Archive for October 2014

By: Doug Doan, founder of ACA member Hivers and Strivers, an angel investment group that invests exclusively in companies started by military veterans. ACA is supporting the celebration of National Veterans Small Business Week with a Veterans Syndication Event on November 12 in Boston.

An important fact about American veterans is also the least reported and understood.  Our Army, Navy, Air Force and Coast Guard veterans are turning into superb entrepreneurs and are unusually successful starting and running new business enterprises.  Surprised?  You shouldn’t be. Many military vets use the very skills, leadership, and drive learned the hard way from service in wartime to build and run great companies.  Let’s call it Post Traumatic Growth or PTG. 

Companies such as Ridescout, founded by two West Point grads and combat leaders, brought the drive, determination, and fierce execution skill skills learned in the Army. They have been so successful in opening up a new market, their company was recently gobbled up by Daimler Benz, with a nice return for the angels involved.

By: Roland Schumann, a successful entrepreneur who was a pioneer in the cloud computing industry. He is an active angel investor, serving on both the Executive Committee and Screening Committee of the Sierra Angels investment group based in Lake Tahoe.

As a member of the Sierra Angels, I’ve had the chance to think about what makes angel group members effective. While some angels merely sit on the sidelines and view the investment process from afar with little personal involvement, others choose to roll up their sleeves and actively investigate promising deals. The 7 habits identified below are intended to help all angel investors understand why getting involved as an active participant will greatly increase their likelihood of success.

By: Elizabeth Usovicz, General Manager of Transaction Commons, as part of a series she writes for ACA aimed at entrepreneurs, "Your Pitch is Just the Beginning."

At a conference I attended recently, a panel of pre-revenue company founders was asked, “What’s your revenue model?”  The answers were honest, although not investment-ready:

“We’re really not focused on that now, because we’re just trying to generate a following.”

“I’ve talked to business owners, and if we can provide them with access to these customers, the business owners are willing to pay for the service.”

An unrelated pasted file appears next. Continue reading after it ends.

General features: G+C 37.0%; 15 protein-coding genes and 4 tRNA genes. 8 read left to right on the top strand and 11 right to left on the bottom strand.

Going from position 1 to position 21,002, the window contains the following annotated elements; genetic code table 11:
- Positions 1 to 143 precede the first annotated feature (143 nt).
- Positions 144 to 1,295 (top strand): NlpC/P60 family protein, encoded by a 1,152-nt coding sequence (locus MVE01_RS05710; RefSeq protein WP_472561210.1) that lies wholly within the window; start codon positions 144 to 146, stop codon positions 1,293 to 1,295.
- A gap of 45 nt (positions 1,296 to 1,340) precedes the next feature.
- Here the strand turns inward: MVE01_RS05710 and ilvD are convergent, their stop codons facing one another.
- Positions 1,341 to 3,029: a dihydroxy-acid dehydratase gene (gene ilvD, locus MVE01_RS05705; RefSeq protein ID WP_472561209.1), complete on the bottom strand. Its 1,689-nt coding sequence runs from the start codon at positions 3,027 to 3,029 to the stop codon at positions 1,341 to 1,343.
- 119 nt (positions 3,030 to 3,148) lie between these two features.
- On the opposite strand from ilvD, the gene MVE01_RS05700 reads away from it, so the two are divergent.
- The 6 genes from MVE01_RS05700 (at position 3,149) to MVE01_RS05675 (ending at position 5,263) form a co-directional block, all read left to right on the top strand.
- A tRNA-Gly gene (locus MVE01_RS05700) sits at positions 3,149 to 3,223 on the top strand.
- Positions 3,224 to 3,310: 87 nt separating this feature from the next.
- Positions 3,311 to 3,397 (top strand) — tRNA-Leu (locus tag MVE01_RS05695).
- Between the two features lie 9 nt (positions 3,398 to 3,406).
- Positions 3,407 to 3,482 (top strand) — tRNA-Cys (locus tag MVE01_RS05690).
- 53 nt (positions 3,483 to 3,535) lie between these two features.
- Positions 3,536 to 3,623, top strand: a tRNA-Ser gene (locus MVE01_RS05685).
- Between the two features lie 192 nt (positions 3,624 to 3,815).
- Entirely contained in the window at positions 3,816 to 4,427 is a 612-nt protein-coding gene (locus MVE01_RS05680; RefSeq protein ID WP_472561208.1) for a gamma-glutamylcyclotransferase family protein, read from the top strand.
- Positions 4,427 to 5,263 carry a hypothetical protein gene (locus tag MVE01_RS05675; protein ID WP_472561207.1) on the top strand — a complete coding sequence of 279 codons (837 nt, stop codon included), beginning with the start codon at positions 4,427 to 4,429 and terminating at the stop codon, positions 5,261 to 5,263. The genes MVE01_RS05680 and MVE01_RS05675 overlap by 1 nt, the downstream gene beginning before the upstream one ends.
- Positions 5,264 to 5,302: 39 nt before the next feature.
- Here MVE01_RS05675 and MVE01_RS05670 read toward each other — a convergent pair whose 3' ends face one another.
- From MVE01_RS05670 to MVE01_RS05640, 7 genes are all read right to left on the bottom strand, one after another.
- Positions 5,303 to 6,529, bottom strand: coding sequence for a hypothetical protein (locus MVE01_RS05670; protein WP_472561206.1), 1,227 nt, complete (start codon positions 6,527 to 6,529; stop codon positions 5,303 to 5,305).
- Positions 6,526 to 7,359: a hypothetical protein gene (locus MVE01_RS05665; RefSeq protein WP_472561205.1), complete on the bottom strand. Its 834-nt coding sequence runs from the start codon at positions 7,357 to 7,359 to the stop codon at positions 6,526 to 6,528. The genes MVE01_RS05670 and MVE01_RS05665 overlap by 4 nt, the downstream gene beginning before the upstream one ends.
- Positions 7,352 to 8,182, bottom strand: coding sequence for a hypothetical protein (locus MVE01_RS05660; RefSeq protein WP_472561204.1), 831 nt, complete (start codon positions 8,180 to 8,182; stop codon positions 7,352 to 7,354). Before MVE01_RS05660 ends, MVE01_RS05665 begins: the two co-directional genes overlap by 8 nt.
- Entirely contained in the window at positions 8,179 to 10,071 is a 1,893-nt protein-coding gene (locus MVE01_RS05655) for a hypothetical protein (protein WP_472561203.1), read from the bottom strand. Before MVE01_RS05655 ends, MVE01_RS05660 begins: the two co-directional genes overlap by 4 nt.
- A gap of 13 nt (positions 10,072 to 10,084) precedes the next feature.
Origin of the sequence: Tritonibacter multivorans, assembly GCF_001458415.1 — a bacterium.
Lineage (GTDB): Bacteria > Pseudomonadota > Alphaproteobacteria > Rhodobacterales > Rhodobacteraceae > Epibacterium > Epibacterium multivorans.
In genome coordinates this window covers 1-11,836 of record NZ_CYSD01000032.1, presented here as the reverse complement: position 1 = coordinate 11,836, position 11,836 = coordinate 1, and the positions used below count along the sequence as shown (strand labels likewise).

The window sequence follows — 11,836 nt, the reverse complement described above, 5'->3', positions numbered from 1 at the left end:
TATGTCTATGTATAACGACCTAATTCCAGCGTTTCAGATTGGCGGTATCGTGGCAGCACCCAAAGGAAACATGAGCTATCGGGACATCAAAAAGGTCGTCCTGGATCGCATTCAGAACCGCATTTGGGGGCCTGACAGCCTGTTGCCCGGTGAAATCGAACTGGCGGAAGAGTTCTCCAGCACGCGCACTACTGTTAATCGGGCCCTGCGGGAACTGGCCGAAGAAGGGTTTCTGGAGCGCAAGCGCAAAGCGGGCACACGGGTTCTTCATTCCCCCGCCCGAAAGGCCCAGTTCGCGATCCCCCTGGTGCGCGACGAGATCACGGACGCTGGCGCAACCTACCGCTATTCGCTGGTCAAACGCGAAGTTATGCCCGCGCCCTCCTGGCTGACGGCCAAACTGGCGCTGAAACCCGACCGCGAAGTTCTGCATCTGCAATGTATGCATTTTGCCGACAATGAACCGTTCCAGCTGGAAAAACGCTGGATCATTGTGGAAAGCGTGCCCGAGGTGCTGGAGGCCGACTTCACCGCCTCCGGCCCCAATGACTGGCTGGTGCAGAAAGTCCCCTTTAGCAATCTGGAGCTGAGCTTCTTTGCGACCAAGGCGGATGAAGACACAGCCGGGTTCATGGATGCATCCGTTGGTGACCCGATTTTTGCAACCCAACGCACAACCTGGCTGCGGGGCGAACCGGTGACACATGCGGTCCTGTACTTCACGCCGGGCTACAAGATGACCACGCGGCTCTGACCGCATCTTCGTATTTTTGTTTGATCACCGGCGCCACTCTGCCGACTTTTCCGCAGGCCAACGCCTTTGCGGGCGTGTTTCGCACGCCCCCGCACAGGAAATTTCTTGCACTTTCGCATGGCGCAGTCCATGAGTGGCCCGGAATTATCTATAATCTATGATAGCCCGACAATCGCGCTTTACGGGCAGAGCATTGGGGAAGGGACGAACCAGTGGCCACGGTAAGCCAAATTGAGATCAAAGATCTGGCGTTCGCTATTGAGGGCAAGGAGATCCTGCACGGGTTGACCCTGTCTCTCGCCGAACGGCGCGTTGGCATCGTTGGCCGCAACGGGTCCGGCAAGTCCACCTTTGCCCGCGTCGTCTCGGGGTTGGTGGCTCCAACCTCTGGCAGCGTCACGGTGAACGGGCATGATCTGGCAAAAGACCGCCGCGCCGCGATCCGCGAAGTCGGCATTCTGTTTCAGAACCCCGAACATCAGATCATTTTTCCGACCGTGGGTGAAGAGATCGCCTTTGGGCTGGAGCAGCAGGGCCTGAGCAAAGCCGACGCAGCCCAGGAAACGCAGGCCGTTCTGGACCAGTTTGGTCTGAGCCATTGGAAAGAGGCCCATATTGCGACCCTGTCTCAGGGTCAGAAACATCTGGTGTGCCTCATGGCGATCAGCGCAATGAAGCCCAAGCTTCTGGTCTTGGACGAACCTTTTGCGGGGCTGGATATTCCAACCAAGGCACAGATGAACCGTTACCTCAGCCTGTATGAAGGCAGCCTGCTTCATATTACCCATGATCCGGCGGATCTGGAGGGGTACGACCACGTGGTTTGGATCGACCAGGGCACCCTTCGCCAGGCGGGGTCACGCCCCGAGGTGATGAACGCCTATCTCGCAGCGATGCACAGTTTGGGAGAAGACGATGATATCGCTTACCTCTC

It takes discipline to research and develop a viable revenue model in the early stages of a business. Here’s an example of an entrepreneur who did.

By: Marianne Hudson, ACA Executive Director

Last week, the Investor Advisory Committee to the SEC approved several high level recommendations on the accredited investor definition.  You can download a copy of the recommendations here.  I attended the meeting and want to give our members a quick update on this very important issue for angels.

First, it is important to note that this meeting is another piece of a long process – there are no new rules from the SEC that change who can be an accredited investor at this time.  We’re watching the process and representing the views of angels and startups and appreciate that many of you, our members, have shared your voice.

The timing for any changes or some official ruling seems as elusive as ever.  It appears that any changes are months or maybe years away rather than days or weeks.  One of the possibilities is even that there won’t be any changes for some time.  So it is important to stay involved and watching, but to put any concerns about changes in this context.

By: Marianne Hudson, ACA Executive Director

This post originally appeared on

It's been one year since the Securities and Exchange Commission issued rules allowing entrepreneurs to publicly advertise private investment deals. So what’s the impact? Has lifting the ban on "general solicitation" significantly changed the landscape for startups and investors? What do investors need to know in this new world?

General solicitation is one of five initiatives in the JOBS Act passed by Congress in 2012 to help startups access more capital, in order to grow and create more jobs. Although the JOBS Act is best known for promising to bring us equity crowdfunding by unaccredited investors, the new general solicitation rules are having the biggest impact on angel investors and entrepreneurs.  (We’re also still waiting for final crowdfunding rules.)